Monaco’s culture has strong influences from its neighbors, France, Italy and Spain. With the native Monegasque population making up only about 21 percent of the population, the French actually make up the largest group at 28 percent. This means that French influence is huge. The constitution allows for religious freedom, yet Monaco remains a religious nation. The Roman Catholic Church makes up the largest proportion, with 78 percent of the population subscribing to their beliefs.
Food: Access to fresh, local produce and the sea has led to the development of a local cuisine and appreciation for good food. Monaco has many restaurants, and seafood is featured in many dishes. Daily eating habits reflect a Mediterranean heritage, and both French and Italian influences can be found in the local recipes. Breakfast is very small, but lunch and dinner often have several courses.
Marraige: Not withstanding its status as a cosmopolitan resort, Monegasque society is based on centuries-old traditions. Immediate and extended family are the basic social units. Marriage is considered an important family event and the divorce rate is low, with less than a quarter of marriages ending in divorce. Marriage is an important family event, Church weddings, held according to Roman Catholic traditions, are popular. A civil ceremony, held at the city hall, is also required even when a religious ceremony is organized. Some couples choose only to have the civil ceremony.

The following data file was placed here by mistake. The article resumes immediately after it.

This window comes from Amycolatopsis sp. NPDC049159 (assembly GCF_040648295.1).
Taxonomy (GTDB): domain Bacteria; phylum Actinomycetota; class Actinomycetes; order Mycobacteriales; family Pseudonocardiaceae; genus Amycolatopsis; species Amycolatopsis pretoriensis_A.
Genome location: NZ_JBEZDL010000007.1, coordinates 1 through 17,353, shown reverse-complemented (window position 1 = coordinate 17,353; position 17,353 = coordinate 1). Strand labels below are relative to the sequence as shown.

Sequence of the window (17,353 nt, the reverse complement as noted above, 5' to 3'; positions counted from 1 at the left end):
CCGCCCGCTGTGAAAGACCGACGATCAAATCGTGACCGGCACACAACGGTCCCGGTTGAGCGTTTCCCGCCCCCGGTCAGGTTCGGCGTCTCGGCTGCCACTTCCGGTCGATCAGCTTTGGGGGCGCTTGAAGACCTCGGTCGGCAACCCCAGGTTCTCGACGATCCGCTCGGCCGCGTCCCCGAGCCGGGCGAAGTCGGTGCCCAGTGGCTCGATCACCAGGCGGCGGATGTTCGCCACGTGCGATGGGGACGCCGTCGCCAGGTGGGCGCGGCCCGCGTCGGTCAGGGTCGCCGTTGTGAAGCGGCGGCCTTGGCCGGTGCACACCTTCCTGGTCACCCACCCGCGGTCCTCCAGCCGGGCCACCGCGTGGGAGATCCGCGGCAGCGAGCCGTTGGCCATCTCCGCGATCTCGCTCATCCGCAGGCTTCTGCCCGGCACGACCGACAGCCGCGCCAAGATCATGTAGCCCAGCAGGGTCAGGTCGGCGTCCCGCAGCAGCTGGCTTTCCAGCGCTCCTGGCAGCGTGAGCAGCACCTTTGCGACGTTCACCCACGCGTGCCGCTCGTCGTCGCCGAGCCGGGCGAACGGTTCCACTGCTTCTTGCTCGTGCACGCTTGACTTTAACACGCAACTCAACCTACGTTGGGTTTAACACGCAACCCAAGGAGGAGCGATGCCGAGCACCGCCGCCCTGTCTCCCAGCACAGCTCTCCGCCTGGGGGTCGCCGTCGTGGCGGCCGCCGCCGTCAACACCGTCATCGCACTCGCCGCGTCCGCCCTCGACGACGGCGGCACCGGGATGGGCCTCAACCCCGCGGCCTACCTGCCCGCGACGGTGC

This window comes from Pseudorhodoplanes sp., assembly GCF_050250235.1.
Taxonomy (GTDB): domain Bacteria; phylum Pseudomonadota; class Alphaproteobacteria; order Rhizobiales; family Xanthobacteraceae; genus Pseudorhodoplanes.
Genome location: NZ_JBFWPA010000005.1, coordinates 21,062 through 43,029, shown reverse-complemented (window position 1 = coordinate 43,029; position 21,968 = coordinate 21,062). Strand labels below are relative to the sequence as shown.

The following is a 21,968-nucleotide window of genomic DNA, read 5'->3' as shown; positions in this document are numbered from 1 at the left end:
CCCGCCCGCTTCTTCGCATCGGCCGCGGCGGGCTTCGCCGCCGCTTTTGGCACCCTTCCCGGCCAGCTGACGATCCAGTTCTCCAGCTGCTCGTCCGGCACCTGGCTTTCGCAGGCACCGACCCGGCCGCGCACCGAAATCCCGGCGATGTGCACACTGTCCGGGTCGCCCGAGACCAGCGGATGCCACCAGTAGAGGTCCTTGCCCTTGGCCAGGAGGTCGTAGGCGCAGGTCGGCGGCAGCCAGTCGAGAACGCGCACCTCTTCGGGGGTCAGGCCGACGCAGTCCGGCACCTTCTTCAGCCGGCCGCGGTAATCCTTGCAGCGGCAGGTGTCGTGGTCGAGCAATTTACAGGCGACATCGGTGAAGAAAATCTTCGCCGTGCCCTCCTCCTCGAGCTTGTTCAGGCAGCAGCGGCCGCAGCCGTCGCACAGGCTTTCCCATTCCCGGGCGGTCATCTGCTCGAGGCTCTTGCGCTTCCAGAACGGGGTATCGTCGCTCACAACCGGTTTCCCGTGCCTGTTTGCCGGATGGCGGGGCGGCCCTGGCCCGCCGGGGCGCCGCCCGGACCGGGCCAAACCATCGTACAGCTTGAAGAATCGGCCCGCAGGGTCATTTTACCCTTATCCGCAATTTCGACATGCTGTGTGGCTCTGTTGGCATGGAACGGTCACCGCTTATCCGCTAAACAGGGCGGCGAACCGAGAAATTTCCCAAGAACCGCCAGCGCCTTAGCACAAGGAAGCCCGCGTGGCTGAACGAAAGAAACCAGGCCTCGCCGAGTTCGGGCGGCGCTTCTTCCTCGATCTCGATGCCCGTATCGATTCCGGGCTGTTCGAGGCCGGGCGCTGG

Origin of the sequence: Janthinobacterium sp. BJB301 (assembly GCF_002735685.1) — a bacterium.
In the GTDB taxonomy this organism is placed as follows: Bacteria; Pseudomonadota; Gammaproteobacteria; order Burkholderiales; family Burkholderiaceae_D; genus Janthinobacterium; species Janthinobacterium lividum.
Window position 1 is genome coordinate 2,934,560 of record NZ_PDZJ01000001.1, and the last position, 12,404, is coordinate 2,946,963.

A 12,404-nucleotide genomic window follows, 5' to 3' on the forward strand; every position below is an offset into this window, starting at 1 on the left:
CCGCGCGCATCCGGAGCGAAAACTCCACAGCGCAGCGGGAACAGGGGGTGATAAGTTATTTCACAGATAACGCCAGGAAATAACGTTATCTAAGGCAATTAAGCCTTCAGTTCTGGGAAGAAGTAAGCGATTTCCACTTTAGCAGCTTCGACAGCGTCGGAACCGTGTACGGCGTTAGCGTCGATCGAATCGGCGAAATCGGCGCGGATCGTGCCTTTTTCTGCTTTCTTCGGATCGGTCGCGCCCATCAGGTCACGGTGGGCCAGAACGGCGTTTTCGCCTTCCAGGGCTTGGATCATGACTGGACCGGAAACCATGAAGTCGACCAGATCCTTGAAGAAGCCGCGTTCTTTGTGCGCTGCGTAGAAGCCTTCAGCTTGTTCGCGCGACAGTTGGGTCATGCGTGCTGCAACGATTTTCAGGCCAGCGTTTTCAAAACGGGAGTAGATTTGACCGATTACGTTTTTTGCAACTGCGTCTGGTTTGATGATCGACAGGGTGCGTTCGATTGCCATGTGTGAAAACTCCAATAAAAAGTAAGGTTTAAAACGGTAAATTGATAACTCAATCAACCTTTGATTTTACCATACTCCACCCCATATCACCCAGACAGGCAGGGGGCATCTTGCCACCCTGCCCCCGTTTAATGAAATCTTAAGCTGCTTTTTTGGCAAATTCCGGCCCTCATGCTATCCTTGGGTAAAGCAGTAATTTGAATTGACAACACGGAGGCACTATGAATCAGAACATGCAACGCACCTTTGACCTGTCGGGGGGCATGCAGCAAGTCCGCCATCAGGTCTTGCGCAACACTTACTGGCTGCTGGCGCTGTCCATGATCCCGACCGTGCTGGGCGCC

Etiquette: Etiquette in Monaco is influenced by the country’s unusual blending of roles as an international tax haven, exclusive resort destination in combination with the Monegasque traditions. The Monegasque are proud of the country’s history and residents strive to maintain the quality of life that exists there. The principality attracts people from a variety of nationalities who are nevertheless united by a high level of personal wealth. The rules of etiquette are much like those found in France with an emphasis on respect for privacy. Discretion and privacy are still emphasized in Monaco.
Religion: Religious Beliefs: Roman Catholicism is the state religion, although freedom of worship is guaranteed by Article 23 of the Constitution. However, 95 percent of the population claims to be Roman Catholic. Most Monegasque are Roman Catholic and the church plays an important role in Monegasque traditions, particularly on feast days and special holidays. Church attendance is not as high as a century ago and it is difficult to estimate the exact number of practicing Catholics.
Secular Celebrations: National Day, 19 November, celebrates Monaco’s independence as a principality. A parade, a thanksgiving Mass held in the cathedral, and special events are organized. Other important celebrations have religious origins. The Feast of Saint Devote, the patron saint of Monaco, is celebrated on 27 January. The festival of Saint John, on 24 June, is another important Monegasque holiday. Religious holidays are celebrated with the closing of businesses, special church services, and traditional customs. The National Committee of Monegasque Traditions, established in 1924, is dedicated to the preservation and revival of Monegasque folk traditions and festivals.